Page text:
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Independent prescribing: Don't throw the baby out with the bathwater

Will the profession's focus on independent prescribing (IP) training put some prospective pharmacists off, wonders Toni Hazell

There is a lot of discussion in primary care about how additional roles reimbursement scheme (ARRS) staff, including pharmacists, can be integrated into practices and work as part of our team. The help that someone can add is often as much about the person as it is about the role.

I’ve seen discussions where one GP is singing the praises of a particular type of healthcare professional, while another has had someone of the that same profession in that practice and it hasn’t worked.

However, there is usually one thing we all agree on – healthcare professionals who can prescribe are vastly more useful than those who can’t.

The cavalry isn’t coming in terms of GP numbers and so it is inevitable that other healthcare professionals are going to be seeing patients, sometimes unfiltered and sometimes in a specific area such as asthma or diabetes.

The model where one GP supervises a variety of other professionals is becoming more common, which leads to the knock on the door and the question: can you just put a quick squiggle on this script?

Read more: 'The push for independent prescribing must not just be a tick box exercise’

This can be problematic.

The person who signs the script is medicolegally responsible for it. So if a nurse, pharmacist or other professional asks me to sign for some amoxicillin for a child, I’m saying that I trust their assessment that the child needs the antibiotic – even if I wonder if they really do or they just have a cold – and that they aren’t sick enough to need to be in hospital.

If it goes wrong, I’ll be responsible, even if I didn’t see the child. If the healthcare professional is someone I’ve worked with for years and I trust their judgment, that’s fine. If they’ve just arrived at the practice yesterday, not so fine – and I’ll probably need to see the child myself, negating the point of the other professional.

So it is good news from my perspective to hear that the General Pharmaceutical Council (GPhC) now has a stated aim for all new pharmacists to be able to prescribe by 2026. But is it good news from the point of view of someone entering pharmacy training?

Read more: GPhC scraps 2-year experience rule for independent prescribing training

Is there the workforce out there to train them? I’m on a variety of GP social media groups and it’s common for the call to come out from a pharmacist who wants to become a an IP and is looking for someone to supervise them.

Very often there is no funding attached to this supervision, which will take at least 90 hours of a GP’s time. If it costs at least £100 to replace an hour of a GP’s surgery with a locum, this request is effectively asking the GP to give £9,000 worth of supervision for free.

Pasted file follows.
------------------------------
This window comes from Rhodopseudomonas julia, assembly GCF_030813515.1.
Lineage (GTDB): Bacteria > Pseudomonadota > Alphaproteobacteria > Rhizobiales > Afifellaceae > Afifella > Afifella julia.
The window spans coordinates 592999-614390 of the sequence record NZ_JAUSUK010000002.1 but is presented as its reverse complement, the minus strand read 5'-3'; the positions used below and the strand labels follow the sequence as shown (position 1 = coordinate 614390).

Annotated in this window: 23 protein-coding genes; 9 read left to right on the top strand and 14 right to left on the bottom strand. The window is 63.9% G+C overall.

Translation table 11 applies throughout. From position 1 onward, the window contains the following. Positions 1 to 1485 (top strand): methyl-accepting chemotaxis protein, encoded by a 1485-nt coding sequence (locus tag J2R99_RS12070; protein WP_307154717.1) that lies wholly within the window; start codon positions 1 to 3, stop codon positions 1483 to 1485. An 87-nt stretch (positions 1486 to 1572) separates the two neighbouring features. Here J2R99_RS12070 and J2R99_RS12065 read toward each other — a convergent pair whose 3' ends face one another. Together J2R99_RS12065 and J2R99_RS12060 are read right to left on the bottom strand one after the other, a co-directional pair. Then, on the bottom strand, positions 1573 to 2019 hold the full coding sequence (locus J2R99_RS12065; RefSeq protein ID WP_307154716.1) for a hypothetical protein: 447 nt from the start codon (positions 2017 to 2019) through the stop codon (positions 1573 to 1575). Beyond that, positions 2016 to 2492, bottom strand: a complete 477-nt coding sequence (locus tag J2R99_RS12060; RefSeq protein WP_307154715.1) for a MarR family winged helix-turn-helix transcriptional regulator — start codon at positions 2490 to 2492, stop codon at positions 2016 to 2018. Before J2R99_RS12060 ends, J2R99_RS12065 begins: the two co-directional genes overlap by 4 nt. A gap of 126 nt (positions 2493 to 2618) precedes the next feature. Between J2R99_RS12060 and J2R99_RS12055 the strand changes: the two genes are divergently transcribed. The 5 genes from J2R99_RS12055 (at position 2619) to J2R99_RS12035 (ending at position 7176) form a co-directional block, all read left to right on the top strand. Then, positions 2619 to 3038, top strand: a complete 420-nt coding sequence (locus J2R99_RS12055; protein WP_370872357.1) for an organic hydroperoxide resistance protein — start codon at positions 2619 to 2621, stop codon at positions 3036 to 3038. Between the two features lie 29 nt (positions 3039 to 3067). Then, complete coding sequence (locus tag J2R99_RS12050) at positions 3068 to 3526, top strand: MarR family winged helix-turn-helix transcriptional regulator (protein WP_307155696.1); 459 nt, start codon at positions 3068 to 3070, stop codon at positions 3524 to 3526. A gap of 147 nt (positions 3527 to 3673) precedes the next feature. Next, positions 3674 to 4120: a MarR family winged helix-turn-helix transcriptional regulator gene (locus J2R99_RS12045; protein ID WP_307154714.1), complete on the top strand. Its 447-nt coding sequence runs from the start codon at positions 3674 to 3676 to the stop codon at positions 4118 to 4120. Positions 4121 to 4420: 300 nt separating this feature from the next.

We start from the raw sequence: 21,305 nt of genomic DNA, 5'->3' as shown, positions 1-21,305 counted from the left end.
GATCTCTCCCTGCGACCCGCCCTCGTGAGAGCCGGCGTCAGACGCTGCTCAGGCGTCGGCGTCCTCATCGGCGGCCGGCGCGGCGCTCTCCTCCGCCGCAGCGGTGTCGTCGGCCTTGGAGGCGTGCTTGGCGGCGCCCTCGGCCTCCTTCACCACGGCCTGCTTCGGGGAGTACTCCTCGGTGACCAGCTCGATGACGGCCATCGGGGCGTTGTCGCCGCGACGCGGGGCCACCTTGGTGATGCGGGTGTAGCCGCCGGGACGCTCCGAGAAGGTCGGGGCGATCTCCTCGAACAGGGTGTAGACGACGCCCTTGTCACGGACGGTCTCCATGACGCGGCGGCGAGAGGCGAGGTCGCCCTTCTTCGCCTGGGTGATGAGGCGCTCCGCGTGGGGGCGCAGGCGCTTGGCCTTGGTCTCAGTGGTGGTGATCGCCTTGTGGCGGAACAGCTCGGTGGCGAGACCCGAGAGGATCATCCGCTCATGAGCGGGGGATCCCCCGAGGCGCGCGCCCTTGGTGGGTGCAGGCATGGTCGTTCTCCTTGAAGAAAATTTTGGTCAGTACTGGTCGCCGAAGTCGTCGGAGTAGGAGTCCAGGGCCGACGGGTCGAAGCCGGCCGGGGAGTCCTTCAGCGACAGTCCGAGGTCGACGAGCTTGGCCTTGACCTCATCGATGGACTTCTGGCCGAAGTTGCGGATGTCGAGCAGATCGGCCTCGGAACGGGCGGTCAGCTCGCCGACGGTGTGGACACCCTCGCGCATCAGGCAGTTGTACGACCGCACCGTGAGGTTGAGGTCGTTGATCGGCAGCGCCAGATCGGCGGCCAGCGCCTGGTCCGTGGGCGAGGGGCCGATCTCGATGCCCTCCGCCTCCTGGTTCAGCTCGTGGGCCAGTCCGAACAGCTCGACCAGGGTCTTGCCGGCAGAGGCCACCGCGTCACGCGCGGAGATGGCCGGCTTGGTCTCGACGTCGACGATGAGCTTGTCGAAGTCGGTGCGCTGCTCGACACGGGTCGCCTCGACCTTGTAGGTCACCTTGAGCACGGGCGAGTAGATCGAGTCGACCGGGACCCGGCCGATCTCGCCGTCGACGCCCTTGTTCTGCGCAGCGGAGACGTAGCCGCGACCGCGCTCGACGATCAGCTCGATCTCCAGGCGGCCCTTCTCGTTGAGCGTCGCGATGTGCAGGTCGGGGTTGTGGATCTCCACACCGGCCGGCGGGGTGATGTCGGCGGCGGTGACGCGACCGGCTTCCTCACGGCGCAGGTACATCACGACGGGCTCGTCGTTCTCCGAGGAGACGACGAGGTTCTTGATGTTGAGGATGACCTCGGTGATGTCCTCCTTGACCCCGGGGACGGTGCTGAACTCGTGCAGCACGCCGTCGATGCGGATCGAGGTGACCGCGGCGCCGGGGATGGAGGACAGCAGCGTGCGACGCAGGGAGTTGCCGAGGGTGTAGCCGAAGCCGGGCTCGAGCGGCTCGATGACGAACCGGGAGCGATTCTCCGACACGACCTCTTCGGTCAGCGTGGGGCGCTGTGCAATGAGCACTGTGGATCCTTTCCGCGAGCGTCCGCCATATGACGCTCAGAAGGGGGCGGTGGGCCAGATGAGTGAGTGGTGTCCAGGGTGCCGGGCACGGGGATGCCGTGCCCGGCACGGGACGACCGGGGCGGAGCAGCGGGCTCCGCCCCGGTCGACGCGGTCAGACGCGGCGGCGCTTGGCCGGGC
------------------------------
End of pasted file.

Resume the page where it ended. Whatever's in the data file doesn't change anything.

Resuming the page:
If all new pharmacists are going to be IPs, it’s vital that this time is planned for in their course, that professionals are identified to train them, and that this is funded. It isn’t fair for the pharmacist to be left to find their own trainer, particularly if they can’t fund the time needed.

Leaving aside the workforce issues, do all prospective pharmacists want to be prescribers? The trend within primary care is clearly that it is useful for those pharmacists who work in practices, but even the Royal Pharmaceutical Society (RPS) acknowledges that "not all pharmacists will…want to be become prescribers".

If all pharmacy degrees now include the ability to prescribe, will that put some people off from becoming pharmacists? I wanted to be a doctor from early in primary school, and I wanted to be a GP from about the fourth year of medical school. So that’s what I am.

Read more: Will independent prescriber changes leave trainee pharmacists behind?

My ability to prescribe is underpinned by years of training about how to take a history, examine, investigate, make a diagnosis and then prescribe. Pharmacists have a unique skill set – their detailed knowledge of pharmacology has got me out of trouble on a few occasions when they have gently pointed out an issue with a prescription of mine.

They have a clear and specific role in pharmacies, both within hospitals and in community pharmacies, and that role is still needed. It’s arguably even more important now than it ever was, with patients in the community on ever more complex meds. What is wrong with a pharmacist wanting to continue in that role, and not to acquire the skills needed to prescribe?

I have blogged before about the increasing trend of government to try and fill holes in the health service by getting different professionals to cover each other’s roles – but this shifting of the deckchairs inevitably just leaves a hole somewhere else.

Read more: Is getting an independent prescribing qualification worth it?

I wish the very best of luck to those pharmacists who want to become IPs and expand their skills, and I hope it works out for them.

But I really hope that in the rush to expand roles, we don’t throw the baby out with the bathwater and lose the important work that pharmacists do now, day in and day out, working in pharmacies.

 

Toni Hazell is a GP based in a practice in London

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